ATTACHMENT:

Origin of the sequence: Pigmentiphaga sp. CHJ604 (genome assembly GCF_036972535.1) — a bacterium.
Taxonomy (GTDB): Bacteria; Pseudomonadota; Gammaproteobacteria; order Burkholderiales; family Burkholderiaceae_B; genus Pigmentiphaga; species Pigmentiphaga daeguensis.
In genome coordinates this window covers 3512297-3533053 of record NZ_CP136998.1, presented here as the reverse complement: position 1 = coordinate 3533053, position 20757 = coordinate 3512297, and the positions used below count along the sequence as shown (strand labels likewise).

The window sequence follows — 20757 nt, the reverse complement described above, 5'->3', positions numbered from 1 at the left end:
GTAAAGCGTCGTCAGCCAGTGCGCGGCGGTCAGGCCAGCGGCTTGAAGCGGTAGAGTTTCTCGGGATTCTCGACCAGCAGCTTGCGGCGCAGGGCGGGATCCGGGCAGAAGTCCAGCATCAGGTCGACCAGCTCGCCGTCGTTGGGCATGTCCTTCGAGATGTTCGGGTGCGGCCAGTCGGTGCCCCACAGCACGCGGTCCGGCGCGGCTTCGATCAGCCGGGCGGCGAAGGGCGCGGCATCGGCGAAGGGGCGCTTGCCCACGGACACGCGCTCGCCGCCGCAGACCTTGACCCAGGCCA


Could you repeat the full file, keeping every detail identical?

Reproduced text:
Origin of the sequence: Pigmentiphaga sp. CHJ604 (genome assembly GCF_036972535.1) — a bacterium.
Taxonomy (GTDB): Bacteria; Pseudomonadota; Gammaproteobacteria; order Burkholderiales; family Burkholderiaceae_B; genus Pigmentiphaga; species Pigmentiphaga daeguensis.
In genome coordinates this window covers 3512297-3533053 of record NZ_CP136998.1, presented here as the reverse complement: position 1 = coordinate 3533053, position 20757 = coordinate 3512297, and the positions used below count along the sequence as shown (strand labels likewise).

The window sequence follows — 20757 nt, the reverse complement described above, 5'->3', positions numbered from 1 at the left end:
GTAAAGCGTCGTCAGCCAGTGCGCGGCGGTCAGGCCAGCGGCTTGAAGCGGTAGAGTTTCTCGGGATTCTCGACCAGCAGCTTGCGGCGCAGGGCGGGATCCGGGCAGAAGTCCAGCATCAGGTCGACCAGCTCGCCGTCGTTGGGCATGTCCTTCGAGATGTTCGGGTGCGGCCAGTCGGTGCCCCACAGCACGCGGTCCGGCGCGGCTTCGATCAGCCGGGCGGCGAAGGGCGCGGCATCGGCGAAGGGGCGCTTGCCCACGGACACGCGCTCGCCGCCGCAGACCTTGACCCAGGCCA